Emory University’s Jeffrey Lesser is Samuel Candler Dobbs Professor of History and director of the Tam Institute for Jewish Studies. The author of “A Discontented Diaspora: Japanese-Brazilians and the Meanings of Ethnic Militancy, 1960-1980,” “Negotiating National Identity: Minorities, Immigrants and the Struggle for Ethnicity in Brazil” and “Welcoming the Undesirables: Brazil and the Jewish Question,” he was a Fulbright Senior Scholar at the University of São Paulo and held the Fulbright Distinguished Chair of the Humanities at Tel Aviv University (2006-7). He is the former president of the Conference on Latin American History..

The Library’s Hispanic collections comprise more than 13 million items and are the most extensive such collections in the world.

Recognized as one of the world’s foremost centers for the study of Hebrew and Yiddish materials, the Library’s African and Middle Eastern Division holdings include works in Hebrew, Yiddish, Ladino, Judeo-Persian, Judeo-Arabic, Aramaic, Syriac, Coptic and Amharic. The section’s holdings are especially strong in the areas of the Bible and rabbinics, liturgy, Hebrew language and literature and Jewish history.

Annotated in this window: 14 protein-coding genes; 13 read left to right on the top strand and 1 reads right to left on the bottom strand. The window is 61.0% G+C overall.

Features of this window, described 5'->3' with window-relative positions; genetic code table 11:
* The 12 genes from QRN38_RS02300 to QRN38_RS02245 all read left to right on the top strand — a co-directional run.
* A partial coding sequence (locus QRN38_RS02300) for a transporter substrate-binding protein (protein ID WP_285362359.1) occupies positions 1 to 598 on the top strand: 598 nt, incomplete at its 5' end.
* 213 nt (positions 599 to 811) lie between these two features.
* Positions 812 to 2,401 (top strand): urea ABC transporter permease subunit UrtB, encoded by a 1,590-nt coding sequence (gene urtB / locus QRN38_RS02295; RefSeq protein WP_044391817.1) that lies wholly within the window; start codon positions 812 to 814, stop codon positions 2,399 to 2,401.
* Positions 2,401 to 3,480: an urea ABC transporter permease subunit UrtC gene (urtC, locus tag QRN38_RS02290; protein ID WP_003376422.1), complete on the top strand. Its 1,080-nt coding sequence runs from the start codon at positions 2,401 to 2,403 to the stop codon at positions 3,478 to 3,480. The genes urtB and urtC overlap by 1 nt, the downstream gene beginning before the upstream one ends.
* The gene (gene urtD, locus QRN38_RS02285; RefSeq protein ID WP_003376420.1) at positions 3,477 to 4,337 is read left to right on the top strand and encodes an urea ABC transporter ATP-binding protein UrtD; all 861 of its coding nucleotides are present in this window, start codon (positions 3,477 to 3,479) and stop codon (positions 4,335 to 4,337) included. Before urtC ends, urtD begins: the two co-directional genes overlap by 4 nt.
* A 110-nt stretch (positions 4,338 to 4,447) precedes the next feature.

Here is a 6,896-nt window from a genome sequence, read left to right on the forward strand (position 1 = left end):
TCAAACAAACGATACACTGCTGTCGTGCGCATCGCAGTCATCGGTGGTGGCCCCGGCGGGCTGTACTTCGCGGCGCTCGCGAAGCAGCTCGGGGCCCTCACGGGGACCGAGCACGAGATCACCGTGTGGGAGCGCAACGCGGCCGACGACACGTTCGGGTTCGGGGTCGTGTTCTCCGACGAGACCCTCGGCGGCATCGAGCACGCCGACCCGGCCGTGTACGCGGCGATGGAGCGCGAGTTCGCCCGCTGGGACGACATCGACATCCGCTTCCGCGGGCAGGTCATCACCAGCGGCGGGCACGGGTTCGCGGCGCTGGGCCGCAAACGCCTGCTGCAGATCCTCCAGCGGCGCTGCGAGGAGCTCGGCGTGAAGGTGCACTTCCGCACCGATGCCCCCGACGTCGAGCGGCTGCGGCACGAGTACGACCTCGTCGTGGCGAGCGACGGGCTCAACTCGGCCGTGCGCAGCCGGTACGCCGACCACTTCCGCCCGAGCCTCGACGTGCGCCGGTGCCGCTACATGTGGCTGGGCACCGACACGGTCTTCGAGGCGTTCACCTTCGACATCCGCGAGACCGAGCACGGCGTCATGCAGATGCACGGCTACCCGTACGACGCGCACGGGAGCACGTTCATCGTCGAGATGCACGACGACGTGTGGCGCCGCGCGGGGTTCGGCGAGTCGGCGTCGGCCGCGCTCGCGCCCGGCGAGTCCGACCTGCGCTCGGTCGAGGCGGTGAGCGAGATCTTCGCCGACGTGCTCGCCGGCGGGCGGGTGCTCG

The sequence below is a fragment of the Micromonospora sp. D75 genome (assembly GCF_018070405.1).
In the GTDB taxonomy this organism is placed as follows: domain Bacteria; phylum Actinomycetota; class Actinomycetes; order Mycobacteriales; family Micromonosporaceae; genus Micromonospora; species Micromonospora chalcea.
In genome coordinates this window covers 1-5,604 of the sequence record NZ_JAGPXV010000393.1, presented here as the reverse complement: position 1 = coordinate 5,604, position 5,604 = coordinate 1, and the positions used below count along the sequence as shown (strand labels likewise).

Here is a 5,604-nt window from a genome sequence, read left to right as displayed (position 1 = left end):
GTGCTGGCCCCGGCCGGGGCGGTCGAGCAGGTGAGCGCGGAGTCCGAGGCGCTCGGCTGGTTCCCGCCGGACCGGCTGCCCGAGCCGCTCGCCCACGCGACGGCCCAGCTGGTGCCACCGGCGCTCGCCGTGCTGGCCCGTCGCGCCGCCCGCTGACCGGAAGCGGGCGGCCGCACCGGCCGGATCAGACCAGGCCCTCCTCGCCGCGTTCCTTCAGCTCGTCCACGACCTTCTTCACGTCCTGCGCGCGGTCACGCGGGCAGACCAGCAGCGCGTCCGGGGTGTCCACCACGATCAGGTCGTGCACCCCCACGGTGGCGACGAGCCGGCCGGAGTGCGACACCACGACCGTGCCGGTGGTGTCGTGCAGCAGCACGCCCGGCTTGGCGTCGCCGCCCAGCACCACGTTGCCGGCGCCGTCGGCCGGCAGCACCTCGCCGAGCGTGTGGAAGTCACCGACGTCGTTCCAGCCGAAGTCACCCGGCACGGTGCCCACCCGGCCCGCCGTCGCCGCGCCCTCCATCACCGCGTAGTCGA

Washington DC: Following false trails, May 16

False trails are common in genealogy, and many of us have followed them as we delve into documents and family stories.

Sallyann Amdur Sack-Pikus, PhD will discuss this topic at the next meeting of the Jewish Genealogical Society of Greater Washington, on Sunday, May 16.

The program begins at 1.30pm, at B’nai Israel, 6301 Montrose Road, Rockville, Maryland.

Attendees are invited to share similar “false trail” experiences – email them to the JGSGW - and they will be discussed at the meeting.

Sallyann was instrumental in founding the International Institute for Jewish Genealogy, Jewish Genealogical Society of Greater Washington, International Association of Jewish Genealogical Societies, and Avotaynu. She has chaired or co-chaired six of the annual international Jewish genealogy conferences, authored or co-authored seven books for genealogists and has consulted on numerous projects. Click here for more.

Fee: JGSGW members, no charge; others, $5.

For more information and directions, click here.

Spain: Little-known Sephardic genealogical sources

Here are a few little-known books, from Tracing the Tribe’s own collection, offering much detailed information on Sephardic Jews in Girona and other towns in the province of Catalunya, Spain.

Tracing the Tribe purchased some in Girona Jewish Museum bookshop, in second-hand bookshops in Barcelona and elsewhere. The Library of Congress in Washington DC may hold copies as may other libraries – I have not checked WorldCat.